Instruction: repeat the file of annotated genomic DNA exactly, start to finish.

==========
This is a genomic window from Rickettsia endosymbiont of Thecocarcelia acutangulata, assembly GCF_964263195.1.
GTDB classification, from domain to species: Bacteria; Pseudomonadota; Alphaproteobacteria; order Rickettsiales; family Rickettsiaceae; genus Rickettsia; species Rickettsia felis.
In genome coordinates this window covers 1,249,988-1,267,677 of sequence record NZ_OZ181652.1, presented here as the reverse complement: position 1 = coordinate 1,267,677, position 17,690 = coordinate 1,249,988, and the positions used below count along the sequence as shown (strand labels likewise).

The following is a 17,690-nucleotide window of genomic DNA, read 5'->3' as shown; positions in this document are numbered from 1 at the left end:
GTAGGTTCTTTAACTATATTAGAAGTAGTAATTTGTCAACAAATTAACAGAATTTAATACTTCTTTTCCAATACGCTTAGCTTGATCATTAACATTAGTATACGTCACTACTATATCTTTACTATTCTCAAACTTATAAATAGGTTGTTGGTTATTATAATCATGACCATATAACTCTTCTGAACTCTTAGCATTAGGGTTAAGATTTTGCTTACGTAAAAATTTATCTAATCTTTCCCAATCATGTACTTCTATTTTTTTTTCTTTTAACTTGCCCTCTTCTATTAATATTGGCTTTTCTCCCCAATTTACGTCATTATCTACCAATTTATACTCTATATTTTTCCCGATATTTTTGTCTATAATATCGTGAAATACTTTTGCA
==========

This is a genomic window from Rickettsia endosymbiont of Thecocarcelia acutangulata, assembly GCF_964263195.1.
GTDB classification, from domain to species: Bacteria; Pseudomonadota; Alphaproteobacteria; order Rickettsiales; family Rickettsiaceae; genus Rickettsia; species Rickettsia felis.
In genome coordinates this window covers 1,249,988-1,267,677 of sequence record NZ_OZ181652.1, presented here as the reverse complement: position 1 = coordinate 1,267,677, position 17,690 = coordinate 1,249,988, and the positions used below count along the sequence as shown (strand labels likewise).

The following is a 17,690-nucleotide window of genomic DNA, read 5'->3' as shown; positions in this document are numbered from 1 at the left end:
GTAGGTTCTTTAACTATATTAGAAGTAGTAATTTGTCAACAAATTAACAGAATTTAATACTTCTTTTCCAATACGCTTAGCTTGATCATTAACATTAGTATACGTCACTACTATATCTTTACTATTCTCAAACTTATAAATAGGTTGTTGGTTATTATAATCATGACCATATAACTCTTCTGAACTCTTAGCATTAGGGTTAAGATTTTGCTTACGTAAAAATTTATCTAATCTTTCCCAATCATGTACTTCTATTTTTTTTTCTTTTAACTTGCCCTCTTCTATTAATATTGGCTTTTCTCCCCAATTTACGTCATTATCTACCAATTTATACTCTATATTTTTCCCGATATTTTTGTCTATAATATCGTGAAATACTTTTGCA